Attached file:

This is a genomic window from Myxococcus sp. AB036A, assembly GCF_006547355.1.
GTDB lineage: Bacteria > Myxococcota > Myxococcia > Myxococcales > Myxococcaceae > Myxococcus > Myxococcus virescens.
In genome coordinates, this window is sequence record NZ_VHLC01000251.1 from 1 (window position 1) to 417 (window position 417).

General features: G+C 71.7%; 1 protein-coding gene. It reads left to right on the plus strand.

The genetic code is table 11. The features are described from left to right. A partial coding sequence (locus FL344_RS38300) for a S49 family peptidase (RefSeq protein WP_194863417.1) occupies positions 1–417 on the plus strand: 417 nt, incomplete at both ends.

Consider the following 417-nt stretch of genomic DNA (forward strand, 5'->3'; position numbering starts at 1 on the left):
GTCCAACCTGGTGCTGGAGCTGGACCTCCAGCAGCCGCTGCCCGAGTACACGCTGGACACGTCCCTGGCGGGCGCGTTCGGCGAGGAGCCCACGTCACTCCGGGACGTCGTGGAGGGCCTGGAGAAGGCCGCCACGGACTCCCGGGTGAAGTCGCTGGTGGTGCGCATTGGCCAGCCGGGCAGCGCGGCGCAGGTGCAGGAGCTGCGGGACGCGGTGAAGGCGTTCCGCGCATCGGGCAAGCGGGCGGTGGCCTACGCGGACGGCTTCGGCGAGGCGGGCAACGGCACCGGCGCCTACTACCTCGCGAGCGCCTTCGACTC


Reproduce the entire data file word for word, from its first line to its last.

This is a genomic window from Myxococcus sp. AB036A, assembly GCF_006547355.1.
GTDB lineage: Bacteria > Myxococcota > Myxococcia > Myxococcales > Myxococcaceae > Myxococcus > Myxococcus virescens.
In genome coordinates, this window is sequence record NZ_VHLC01000251.1 from 1 (window position 1) to 417 (window position 417).

General features: G+C 71.7%; 1 protein-coding gene. It reads left to right on the plus strand.

The genetic code is table 11. The features are described from left to right. A partial coding sequence (locus FL344_RS38300) for a S49 family peptidase (RefSeq protein WP_194863417.1) occupies positions 1–417 on the plus strand: 417 nt, incomplete at both ends.

Consider the following 417-nt stretch of genomic DNA (forward strand, 5'->3'; position numbering starts at 1 on the left):
GTCCAACCTGGTGCTGGAGCTGGACCTCCAGCAGCCGCTGCCCGAGTACACGCTGGACACGTCCCTGGCGGGCGCGTTCGGCGAGGAGCCCACGTCACTCCGGGACGTCGTGGAGGGCCTGGAGAAGGCCGCCACGGACTCCCGGGTGAAGTCGCTGGTGGTGCGCATTGGCCAGCCGGGCAGCGCGGCGCAGGTGCAGGAGCTGCGGGACGCGGTGAAGGCGTTCCGCGCATCGGGCAAGCGGGCGGTGGCCTACGCGGACGGCTTCGGCGAGGCGGGCAACGGCACCGGCGCCTACTACCTCGCGAGCGCCTTCGACTC